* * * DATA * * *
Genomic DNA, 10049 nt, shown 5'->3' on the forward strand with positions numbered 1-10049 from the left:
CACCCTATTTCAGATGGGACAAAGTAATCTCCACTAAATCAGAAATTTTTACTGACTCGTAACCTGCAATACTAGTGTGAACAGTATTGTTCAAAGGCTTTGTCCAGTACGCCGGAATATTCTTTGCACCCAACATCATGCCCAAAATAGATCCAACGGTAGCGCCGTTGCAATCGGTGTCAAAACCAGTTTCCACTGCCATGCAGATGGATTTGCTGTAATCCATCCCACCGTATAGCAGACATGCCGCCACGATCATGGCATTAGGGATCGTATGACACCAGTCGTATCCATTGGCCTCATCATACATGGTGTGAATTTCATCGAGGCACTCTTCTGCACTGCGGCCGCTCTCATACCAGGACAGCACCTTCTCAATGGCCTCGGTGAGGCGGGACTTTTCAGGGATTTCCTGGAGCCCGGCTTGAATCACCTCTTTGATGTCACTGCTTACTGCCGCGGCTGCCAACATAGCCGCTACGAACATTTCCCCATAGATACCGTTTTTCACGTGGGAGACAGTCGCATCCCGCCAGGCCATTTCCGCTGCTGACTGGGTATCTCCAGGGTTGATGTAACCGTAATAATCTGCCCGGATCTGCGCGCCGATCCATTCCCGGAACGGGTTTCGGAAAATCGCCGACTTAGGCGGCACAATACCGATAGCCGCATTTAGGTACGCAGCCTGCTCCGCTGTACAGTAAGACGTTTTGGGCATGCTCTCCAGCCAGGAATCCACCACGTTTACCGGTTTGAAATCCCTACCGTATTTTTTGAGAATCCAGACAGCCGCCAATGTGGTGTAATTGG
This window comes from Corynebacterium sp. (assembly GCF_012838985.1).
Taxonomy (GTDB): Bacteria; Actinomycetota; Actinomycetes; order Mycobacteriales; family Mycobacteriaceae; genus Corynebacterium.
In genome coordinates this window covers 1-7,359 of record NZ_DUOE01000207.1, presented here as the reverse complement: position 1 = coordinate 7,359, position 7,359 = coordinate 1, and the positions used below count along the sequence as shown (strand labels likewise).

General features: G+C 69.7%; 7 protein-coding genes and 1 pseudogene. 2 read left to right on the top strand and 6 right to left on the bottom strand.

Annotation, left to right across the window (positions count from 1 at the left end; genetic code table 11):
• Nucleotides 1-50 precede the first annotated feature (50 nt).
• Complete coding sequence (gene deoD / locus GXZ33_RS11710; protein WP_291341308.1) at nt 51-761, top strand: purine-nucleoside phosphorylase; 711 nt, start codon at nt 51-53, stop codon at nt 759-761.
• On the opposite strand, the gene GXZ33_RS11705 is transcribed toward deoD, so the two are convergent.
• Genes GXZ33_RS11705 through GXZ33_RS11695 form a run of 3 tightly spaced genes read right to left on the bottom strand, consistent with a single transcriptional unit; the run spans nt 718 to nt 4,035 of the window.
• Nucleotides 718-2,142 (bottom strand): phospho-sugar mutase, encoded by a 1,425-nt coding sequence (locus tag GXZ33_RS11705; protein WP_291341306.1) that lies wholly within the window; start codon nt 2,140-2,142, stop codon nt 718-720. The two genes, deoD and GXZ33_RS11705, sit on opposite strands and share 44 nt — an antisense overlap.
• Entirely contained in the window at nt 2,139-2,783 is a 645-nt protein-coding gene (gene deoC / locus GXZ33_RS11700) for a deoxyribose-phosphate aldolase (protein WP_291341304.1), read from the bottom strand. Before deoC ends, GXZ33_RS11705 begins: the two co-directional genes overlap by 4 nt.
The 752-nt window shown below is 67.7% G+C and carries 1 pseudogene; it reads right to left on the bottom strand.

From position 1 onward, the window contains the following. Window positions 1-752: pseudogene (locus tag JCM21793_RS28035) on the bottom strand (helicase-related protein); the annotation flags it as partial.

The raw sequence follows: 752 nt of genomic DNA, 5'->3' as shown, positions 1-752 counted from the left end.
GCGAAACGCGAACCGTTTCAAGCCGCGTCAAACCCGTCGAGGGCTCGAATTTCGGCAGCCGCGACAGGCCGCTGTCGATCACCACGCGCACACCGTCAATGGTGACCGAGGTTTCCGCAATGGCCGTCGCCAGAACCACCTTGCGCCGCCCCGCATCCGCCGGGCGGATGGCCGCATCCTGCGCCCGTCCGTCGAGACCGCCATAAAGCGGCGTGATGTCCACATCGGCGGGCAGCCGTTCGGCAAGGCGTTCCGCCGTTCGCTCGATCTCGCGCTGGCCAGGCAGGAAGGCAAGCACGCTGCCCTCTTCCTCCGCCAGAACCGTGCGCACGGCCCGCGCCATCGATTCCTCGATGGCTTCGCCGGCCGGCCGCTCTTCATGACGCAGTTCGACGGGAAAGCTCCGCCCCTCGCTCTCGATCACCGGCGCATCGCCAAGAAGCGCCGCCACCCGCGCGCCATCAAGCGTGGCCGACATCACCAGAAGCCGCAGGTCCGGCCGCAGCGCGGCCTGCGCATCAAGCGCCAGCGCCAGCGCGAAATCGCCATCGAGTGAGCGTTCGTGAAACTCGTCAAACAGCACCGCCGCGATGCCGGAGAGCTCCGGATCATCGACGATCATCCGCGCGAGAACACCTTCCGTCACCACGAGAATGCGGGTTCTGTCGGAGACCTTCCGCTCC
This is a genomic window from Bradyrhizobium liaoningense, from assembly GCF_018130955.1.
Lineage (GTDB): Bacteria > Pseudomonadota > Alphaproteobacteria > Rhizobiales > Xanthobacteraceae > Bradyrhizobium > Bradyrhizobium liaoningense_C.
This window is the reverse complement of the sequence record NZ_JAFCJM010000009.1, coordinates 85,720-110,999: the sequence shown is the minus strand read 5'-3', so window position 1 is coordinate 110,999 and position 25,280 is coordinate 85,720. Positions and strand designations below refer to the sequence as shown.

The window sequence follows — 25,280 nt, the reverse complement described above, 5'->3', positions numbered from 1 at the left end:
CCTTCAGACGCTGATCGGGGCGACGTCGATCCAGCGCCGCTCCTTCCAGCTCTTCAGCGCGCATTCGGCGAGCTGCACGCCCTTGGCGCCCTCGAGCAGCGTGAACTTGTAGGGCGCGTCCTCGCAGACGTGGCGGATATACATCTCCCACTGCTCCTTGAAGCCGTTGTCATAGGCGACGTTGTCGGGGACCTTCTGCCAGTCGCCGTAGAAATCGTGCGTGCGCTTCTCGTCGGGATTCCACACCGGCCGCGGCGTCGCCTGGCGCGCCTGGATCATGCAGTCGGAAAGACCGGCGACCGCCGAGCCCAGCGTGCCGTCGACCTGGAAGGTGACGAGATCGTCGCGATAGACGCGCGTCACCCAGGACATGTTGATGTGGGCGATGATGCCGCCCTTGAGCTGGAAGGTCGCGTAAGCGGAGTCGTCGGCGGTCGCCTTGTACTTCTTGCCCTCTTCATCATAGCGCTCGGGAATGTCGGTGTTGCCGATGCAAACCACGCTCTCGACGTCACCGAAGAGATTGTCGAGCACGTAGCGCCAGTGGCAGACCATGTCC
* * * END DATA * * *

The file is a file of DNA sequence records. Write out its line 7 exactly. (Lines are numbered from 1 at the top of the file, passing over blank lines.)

Annotation, left to right across the window (positions count from 1 at the left end; genetic code table 11):